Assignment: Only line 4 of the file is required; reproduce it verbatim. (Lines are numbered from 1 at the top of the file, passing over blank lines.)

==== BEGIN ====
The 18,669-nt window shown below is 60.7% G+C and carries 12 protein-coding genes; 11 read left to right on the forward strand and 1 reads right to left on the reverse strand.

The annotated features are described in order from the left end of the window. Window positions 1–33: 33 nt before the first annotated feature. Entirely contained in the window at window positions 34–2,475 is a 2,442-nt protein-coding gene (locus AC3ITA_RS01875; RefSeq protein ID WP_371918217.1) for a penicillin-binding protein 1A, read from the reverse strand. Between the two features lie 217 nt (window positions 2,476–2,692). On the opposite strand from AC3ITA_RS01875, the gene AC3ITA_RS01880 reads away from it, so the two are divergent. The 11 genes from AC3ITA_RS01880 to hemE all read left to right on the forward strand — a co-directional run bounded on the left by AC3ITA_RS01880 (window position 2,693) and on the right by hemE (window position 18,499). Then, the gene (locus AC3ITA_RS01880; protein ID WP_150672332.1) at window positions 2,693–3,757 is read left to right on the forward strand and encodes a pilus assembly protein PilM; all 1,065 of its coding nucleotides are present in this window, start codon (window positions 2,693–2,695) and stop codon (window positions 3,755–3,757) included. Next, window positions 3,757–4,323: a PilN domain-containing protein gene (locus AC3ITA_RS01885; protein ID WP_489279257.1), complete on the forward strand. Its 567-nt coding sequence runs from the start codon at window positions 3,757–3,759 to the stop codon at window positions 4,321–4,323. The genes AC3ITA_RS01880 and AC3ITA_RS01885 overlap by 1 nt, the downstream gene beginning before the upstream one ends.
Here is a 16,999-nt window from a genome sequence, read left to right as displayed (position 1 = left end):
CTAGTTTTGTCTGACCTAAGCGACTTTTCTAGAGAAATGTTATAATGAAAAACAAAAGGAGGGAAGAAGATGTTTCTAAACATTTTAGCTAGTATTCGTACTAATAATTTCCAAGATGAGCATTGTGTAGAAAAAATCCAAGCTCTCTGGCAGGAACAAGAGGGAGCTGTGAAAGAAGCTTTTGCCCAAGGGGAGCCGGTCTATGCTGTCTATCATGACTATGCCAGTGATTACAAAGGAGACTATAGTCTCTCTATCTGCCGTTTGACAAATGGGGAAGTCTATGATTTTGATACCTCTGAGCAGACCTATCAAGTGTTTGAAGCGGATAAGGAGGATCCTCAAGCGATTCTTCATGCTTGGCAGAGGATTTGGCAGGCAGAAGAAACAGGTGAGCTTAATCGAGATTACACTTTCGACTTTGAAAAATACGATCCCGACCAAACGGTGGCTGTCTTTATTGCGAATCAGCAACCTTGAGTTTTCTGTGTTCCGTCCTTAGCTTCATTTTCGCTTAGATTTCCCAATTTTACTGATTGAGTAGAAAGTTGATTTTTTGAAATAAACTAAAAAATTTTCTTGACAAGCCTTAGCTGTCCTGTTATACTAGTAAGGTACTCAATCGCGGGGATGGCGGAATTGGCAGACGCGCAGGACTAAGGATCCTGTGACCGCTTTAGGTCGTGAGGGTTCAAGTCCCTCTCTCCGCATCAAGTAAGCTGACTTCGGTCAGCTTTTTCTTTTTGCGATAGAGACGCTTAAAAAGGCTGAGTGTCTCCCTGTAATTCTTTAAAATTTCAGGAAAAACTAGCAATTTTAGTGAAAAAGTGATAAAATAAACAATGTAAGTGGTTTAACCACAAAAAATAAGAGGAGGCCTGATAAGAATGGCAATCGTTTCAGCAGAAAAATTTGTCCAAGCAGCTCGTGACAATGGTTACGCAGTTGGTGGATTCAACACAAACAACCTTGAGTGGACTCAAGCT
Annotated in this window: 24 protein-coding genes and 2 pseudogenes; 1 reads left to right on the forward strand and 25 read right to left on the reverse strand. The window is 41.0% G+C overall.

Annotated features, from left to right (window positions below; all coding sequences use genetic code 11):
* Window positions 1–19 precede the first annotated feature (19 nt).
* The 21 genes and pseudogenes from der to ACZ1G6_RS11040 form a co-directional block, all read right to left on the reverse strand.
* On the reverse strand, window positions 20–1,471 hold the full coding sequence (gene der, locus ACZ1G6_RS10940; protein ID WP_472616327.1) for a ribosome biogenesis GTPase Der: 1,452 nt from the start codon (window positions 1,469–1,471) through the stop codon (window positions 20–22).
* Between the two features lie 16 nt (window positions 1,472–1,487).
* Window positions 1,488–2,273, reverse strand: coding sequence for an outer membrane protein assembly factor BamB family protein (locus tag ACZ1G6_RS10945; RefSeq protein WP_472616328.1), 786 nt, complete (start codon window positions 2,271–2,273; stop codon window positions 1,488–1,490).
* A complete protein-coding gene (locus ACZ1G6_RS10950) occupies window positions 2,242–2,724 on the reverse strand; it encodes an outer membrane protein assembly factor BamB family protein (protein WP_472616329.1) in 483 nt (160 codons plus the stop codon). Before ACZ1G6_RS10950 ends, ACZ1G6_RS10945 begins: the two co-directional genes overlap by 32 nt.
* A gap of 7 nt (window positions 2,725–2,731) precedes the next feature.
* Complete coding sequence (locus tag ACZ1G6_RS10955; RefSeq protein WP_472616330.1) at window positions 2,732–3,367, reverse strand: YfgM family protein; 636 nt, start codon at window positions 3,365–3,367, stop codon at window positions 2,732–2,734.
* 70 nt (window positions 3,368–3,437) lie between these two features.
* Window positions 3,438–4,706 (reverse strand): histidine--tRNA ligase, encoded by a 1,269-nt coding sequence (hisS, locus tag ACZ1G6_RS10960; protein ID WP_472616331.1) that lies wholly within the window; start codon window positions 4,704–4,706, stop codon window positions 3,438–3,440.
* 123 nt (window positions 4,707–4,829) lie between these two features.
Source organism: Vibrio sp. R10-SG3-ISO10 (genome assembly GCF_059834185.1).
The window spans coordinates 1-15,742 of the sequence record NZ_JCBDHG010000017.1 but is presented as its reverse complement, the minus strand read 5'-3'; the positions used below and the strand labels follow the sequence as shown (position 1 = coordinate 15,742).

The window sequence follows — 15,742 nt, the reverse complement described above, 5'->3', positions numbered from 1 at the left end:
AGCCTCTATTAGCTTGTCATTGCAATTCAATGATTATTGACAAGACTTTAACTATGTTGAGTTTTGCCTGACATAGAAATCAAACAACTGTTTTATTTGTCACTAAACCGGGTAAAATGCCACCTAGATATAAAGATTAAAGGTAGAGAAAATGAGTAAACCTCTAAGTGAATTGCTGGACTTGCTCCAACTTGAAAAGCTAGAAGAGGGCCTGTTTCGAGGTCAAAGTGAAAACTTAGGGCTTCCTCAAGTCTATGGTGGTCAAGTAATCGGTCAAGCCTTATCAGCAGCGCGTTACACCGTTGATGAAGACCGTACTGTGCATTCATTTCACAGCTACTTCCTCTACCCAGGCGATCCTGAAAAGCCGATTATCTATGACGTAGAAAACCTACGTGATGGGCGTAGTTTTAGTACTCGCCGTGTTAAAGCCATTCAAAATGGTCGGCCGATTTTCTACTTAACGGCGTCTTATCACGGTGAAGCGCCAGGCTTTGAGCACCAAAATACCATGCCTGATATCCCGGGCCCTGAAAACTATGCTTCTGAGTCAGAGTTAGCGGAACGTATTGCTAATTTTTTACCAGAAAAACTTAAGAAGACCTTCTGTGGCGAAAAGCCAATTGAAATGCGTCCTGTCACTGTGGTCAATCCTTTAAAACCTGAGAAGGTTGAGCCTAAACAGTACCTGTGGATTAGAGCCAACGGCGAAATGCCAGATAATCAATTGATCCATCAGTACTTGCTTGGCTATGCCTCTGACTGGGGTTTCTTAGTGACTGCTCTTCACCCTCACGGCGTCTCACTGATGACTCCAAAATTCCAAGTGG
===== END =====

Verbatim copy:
CTAGTTTTGTCTGACCTAAGCGACTTTTCTAGAGAAATGTTATAATGAAAAACAAAAGGAGGGAAGAAGATGTTTCTAAACATTTTAGCTAGTATTCGTACTAATAATTTCCAAGATGAGCATTGTGTAGAAAAAATCCAAGCTCTCTGGCAGGAACAAGAGGGAGCTGTGAAAGAAGCTTTTGCCCAAGGGGAGCCGGTCTATGCTGTCTATCATGACTATGCCAGTGATTACAAAGGAGACTATAGTCTCTCTATCTGCCGTTTGACAAATGGGGAAGTCTATGATTTTGATACCTCTGAGCAGACCTATCAAGTGTTTGAAGCGGATAAGGAGGATCCTCAAGCGATTCTTCATGCTTGGCAGAGGATTTGGCAGGCAGAAGAAACAGGTGAGCTTAATCGAGATTACACTTTCGACTTTGAAAAATACGATCCCGACCAAACGGTGGCTGTCTTTATTGCGAATCAGCAACCTTGAGTTTTCTGTGTTCCGTCCTTAGCTTCATTTTCGCTTAGATTTCCCAATTTTACTGATTGAGTAGAAAGTTGATTTTTTGAAATAAACTAAAAAATTTTCTTGACAAGCCTTAGCTGTCCTGTTATACTAGTAAGGTACTCAATCGCGGGGATGGCGGAATTGGCAGACGCGCAGGACTAAGGATCCTGTGACCGCTTTAGGTCGTGAGGGTTCAAGTCCCTCTCTCCGCATCAAGTAAGCTGACTTCGGTCAGCTTTTTCTTTTTGCGATAGAGACGCTTAAAAAGGCTGAGTGTCTCCCTGTAATTCTTTAAAATTTCAGGAAAAACTAGCAATTTTAGTGAAAAAGTGATAAAATAAACAATGTAAGTGGTTTAACCACAAAAAATAAGAGGAGGCCTGATAAGAATGGCAATCGTTTCAGCAGAAAAATTTGTCCAAGCAGCTCGTGACAATGGTTACGCAGTTGGTGGATTCAACACAAACAACCTTGAGTGGACTCAAGCT